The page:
Myna Lee Johnstone
Saltspring Island, British Columbia
Michael Ignatieff lost his seat in the last election and the Liberal party did poorly. All I ever hear is how people have such a disdain for both. From this I would gather that the dislikers have arrived at this position all on their own with no influence from anyone else. Should that be the case, then all the money that the Conservative Party has been continually spending over the past five years knocking both the Liberal parties' leaders and the party itself has been a total waste of money. Me thinks otherwise, my friends!
I am disgusted by the prospect of a Stephen Harper majority. I am not against Conservative politics per se. I have voted Conservative in the (distant) past. My problem is with Stephen Harper's repeated insistence on making decisions based on ideology rather than evidence. And I was astonished that the media and Harper's political opponents did not make more of the fact that in a modern secular democracy we need governments that make policy based on the best available scientific evidence, rather than political ideology.
The examples abound. Harper's idiotic "tough on crime" policy panders to fear and completely ignores the evidence that crime is down and harsh penalties don't deter crime anyway. Harper will now try to shut down the Insite safe injection site in Vancouver, in contravention to well established evidence that it reduces harm. I could go on, but the topic disgusts me.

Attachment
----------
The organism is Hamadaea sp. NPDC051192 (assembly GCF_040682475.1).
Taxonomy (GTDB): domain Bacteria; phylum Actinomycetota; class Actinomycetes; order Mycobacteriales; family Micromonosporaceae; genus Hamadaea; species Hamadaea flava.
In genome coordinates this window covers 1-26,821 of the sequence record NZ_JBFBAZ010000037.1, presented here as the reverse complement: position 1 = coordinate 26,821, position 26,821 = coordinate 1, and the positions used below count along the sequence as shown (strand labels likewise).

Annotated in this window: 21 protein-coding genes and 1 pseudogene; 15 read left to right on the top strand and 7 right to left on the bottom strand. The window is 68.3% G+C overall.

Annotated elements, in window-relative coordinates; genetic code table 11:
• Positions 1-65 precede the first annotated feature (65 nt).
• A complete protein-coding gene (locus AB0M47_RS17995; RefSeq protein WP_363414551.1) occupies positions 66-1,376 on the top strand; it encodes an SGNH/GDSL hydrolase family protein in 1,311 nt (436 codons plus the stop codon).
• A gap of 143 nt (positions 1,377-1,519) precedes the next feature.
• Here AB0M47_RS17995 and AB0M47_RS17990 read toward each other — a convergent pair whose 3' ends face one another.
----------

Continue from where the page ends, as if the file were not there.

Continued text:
Vancouver, British Columbia
The real significance of this election, in my mind, is not who won or lost but the motivation of the voters. I don't think anyone truly voted for the person but for the party. Notice how many callers have said, "I voted for Harper" or "I voted for the NDP" or "I voted against the Bloc". This is evident in the outcome in Quebec. Here in Lethbridge we had a Conservative candidate who refused to participate in all candidate forums and only went door knocking to people who had made an appointment for him to come to their home. Even Conservative supporters were angry that they didn't know who he was or what he stood for. Yet, as usual, they voted Conservative solely because of the party. It is obvious that we no longer vote in favour of the local candidate. Isn't it now time for all Canadians to have an opportunity to vote directly for the prime minister?
People who voted for change at any cost got their wishes. Good luck to Jack Layton in Quebec. Jack will learn, very shortly, about the pitfalls of doing politics in that province, where other leaders like Trudeau, Mulroney, Chretien, and Martin failed to change anything. As an Alberta Conservative, I voted for (and not against) a new approach to governing the country. I am quite sure that Prime Minister Harper is the man for the job. Just watch him.
A huge change in the political landscape, a small increase in the voter turnout. Quebec made their choice to try the devil nobody knows. In all the elections in the past 20 years